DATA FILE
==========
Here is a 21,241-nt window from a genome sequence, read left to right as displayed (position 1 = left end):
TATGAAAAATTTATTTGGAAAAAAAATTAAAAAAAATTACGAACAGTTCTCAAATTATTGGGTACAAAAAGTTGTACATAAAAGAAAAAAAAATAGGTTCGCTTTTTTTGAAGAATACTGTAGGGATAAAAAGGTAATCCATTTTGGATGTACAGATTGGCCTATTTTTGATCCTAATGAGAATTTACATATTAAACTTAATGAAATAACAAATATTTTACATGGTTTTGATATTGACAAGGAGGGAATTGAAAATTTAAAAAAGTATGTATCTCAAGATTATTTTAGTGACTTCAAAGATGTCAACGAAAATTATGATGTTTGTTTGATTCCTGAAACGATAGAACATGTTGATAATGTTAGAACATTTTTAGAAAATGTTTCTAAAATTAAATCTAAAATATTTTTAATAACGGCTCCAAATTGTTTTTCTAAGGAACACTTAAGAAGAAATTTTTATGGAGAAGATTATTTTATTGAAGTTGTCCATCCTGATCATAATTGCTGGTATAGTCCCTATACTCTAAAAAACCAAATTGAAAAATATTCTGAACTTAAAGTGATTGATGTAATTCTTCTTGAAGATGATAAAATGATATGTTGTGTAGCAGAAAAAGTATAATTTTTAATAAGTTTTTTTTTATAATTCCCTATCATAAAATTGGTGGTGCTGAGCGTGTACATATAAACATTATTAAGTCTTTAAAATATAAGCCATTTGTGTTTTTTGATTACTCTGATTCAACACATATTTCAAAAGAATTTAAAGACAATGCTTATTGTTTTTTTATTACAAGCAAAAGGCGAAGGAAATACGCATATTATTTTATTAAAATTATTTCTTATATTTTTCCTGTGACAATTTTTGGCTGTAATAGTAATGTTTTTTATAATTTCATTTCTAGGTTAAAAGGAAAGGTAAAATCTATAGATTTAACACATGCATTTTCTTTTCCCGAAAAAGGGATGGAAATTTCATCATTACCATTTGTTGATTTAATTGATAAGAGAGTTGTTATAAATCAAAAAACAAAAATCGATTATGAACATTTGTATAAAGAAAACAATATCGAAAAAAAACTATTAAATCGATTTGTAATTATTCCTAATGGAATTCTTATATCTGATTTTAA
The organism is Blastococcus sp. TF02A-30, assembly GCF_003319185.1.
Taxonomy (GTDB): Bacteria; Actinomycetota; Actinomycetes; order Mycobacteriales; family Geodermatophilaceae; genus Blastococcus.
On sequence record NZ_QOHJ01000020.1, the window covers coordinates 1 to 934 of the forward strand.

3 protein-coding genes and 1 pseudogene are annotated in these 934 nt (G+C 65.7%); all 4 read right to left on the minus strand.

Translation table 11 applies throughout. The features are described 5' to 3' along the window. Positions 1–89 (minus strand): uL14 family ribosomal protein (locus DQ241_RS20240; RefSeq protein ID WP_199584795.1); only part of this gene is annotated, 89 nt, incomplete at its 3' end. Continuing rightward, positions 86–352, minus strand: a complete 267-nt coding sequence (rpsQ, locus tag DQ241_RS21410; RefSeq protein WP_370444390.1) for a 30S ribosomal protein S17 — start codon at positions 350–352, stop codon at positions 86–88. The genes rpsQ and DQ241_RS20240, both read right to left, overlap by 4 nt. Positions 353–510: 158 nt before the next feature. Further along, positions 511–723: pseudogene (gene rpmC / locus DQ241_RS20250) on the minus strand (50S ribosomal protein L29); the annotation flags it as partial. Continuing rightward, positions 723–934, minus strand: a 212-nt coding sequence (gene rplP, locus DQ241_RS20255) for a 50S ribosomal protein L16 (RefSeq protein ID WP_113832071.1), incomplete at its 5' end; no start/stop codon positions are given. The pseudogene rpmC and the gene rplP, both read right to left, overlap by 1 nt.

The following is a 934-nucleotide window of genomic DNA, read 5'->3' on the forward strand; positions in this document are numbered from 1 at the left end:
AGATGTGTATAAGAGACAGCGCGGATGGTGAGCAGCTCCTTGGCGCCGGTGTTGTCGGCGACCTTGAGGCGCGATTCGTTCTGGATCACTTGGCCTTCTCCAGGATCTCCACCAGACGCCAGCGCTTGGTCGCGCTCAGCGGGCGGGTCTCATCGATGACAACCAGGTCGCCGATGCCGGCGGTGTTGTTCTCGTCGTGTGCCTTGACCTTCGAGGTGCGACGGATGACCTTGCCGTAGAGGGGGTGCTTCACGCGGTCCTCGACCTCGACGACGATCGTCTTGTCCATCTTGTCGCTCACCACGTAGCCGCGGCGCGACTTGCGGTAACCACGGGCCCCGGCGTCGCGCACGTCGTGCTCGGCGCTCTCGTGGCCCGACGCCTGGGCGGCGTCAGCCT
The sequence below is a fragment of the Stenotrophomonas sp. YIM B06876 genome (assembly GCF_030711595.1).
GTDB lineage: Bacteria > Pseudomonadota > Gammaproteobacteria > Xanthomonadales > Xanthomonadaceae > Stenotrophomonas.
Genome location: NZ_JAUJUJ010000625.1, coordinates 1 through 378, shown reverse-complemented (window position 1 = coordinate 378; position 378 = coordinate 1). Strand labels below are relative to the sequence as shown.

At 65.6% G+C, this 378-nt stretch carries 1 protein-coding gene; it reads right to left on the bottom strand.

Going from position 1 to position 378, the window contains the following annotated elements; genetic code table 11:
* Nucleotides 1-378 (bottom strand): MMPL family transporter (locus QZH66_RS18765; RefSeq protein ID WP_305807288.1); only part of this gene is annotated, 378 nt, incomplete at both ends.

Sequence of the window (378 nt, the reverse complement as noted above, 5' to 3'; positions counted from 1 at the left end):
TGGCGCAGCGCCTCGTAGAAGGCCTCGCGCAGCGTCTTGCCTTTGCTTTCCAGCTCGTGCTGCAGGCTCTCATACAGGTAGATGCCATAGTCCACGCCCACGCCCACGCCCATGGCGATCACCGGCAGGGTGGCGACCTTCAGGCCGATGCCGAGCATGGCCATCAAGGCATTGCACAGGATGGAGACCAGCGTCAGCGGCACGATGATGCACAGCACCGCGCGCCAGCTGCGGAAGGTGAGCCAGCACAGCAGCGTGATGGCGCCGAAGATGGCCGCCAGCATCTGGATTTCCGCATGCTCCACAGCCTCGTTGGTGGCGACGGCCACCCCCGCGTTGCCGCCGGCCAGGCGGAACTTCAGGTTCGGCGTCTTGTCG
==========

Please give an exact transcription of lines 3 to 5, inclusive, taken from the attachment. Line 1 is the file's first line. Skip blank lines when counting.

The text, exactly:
The organism is Blastococcus sp. TF02A-30, assembly GCF_003319185.1.
Taxonomy (GTDB): Bacteria; Actinomycetota; Actinomycetes; order Mycobacteriales; family Geodermatophilaceae; genus Blastococcus.
On sequence record NZ_QOHJ01000020.1, the window covers coordinates 1 to 934 of the forward strand.